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Legislative Assembly for the ACT: 2005 Week 11 Hansard (Wednesday, 21 September 2005) . . Page.. 3477 ..

When the ACT Greens supported the passage of the garden city variation to the territory plan, variation 200, we did so having made a number of agreements with the ACT government. Those conditions were: the ruling out of unit titling for dual occupancy in the suburban areas; an improved neighbourhood planning process, incorporating recognition of heritage interest; the implementation of a sustainable-design pilot project using one of the greenfields suburbs; better support for high-quality, sustainable design, with a focus on best practice, innovation and performance indicators for sustainability; and an evaluation of effectiveness of draft variation—now variation—200 in two years.

This is not the debate to examine how well the government has kept its side of the agreement. I can only say that majority government certainly makes the notion of calling the government to account over these matters particularly exhausting. But it is worth recapping a little on the intentions behind variation 200. The key rationale for separating core areas around local, group and town centres is to promote ecologically sustainable development, where transport links can encourage public transport; socially sustainable development, through ensuring the viability of neighbourhood shops and facilities; and promoting a more walkable living environment, with services accessible to all people.

Along with that model for development in our suburbs came a commitment to neighbourhood planning. It was always clear that the suburbs under most development pressure at the time, in 2002, namely, the inner north and then the inner south, would be the first to be taken through a neighbourhood planning process to finetune the suburban zoning. But the very clear implication at the time was that such a process would be rolled out across Canberra.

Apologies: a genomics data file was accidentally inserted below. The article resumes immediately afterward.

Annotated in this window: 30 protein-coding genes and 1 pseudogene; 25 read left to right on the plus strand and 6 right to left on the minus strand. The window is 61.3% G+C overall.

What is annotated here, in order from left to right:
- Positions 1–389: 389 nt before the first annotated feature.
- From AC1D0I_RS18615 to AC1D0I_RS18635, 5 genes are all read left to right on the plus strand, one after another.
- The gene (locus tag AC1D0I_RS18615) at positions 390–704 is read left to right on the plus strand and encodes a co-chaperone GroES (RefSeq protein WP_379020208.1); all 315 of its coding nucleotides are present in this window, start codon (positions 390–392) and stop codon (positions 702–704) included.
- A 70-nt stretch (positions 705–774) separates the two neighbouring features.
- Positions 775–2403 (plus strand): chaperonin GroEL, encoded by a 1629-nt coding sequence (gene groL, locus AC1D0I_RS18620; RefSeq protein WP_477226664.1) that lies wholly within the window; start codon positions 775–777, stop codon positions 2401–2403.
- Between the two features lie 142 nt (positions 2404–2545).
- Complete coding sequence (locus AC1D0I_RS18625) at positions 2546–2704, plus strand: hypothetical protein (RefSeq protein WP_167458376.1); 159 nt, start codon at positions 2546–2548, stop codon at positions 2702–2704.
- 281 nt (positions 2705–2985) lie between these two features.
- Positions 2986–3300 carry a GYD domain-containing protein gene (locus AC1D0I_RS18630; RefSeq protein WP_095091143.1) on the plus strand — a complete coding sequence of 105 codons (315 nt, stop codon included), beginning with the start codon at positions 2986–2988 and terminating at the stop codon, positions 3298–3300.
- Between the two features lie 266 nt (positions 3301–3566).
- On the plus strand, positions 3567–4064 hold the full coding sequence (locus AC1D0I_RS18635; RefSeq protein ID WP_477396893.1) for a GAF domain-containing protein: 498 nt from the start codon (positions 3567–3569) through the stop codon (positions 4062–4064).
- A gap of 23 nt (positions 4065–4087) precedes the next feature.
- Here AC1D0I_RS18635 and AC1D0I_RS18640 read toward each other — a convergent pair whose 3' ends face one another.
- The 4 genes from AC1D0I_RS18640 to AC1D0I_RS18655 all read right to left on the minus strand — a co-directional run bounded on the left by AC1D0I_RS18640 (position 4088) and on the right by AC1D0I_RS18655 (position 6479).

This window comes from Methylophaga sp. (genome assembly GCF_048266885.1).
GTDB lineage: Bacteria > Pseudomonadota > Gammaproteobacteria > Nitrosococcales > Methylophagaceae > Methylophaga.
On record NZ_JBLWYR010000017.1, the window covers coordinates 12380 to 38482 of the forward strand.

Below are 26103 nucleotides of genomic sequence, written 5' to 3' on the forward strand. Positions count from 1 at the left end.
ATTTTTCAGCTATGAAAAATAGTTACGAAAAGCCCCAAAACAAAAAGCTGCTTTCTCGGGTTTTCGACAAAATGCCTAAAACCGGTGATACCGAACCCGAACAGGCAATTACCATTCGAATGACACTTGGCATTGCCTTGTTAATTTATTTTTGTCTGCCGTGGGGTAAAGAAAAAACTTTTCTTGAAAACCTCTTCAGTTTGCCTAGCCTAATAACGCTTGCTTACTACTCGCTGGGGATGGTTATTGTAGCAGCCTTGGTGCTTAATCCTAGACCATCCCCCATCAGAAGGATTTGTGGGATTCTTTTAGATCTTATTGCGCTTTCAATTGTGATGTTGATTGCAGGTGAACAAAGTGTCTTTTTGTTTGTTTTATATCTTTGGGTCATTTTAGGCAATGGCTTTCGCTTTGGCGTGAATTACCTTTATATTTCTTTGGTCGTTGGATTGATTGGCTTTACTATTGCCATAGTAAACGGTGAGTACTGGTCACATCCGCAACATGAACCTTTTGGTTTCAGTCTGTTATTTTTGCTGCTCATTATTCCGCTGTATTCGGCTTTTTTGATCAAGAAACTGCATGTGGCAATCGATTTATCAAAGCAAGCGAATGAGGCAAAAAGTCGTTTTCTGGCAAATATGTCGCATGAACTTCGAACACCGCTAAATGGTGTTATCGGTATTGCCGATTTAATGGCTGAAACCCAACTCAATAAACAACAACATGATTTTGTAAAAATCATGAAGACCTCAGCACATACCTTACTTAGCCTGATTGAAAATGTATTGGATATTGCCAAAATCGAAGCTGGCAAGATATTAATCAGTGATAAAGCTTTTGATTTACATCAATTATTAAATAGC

It was quite soon after the passage of the variation, in mid-2003, that the ACT government began its abandonment of neighbourhood planning and, it appears, formal community involvement in planning altogether. Aranda is a particular victim of that betrayal. Any neighbourhood planning process of integrity would have resolved that Aranda, with no local centre left, to speak of, therefore, had no site for core development.

My motion today is, of course, inspired by the recent developments, or the mooted developments, at Giralang. But there are many other locations around Canberra that may face similar problems. Macgregor, Aranda, Latham and Scullin in Belconnen spring to mind; Hackett in the inner north; perhaps Downer; and perhaps in the south we might be talking about suburbs like Rivett and Lyons, though I do not want to send businesses packing from there. But those are shopping centres that are perhaps experiencing shaky viability.

What happens is that, as shops close and there is less and less activity in shopping centres, vandalism and other damages follow. Disused and underused centres become no-go areas, instead of the friendly, safe places that they should be. But redeveloping them for residential purposes, while it might overcome these problems of a deserted space, sets up another less visible and more insidious range of problems. The challenge really is about maintaining viable community facilities and shops around which more intensive residential development can grow. And that faces a particular challenge if the shops and facilities are not well maintained and if they can be sold off for residential development.

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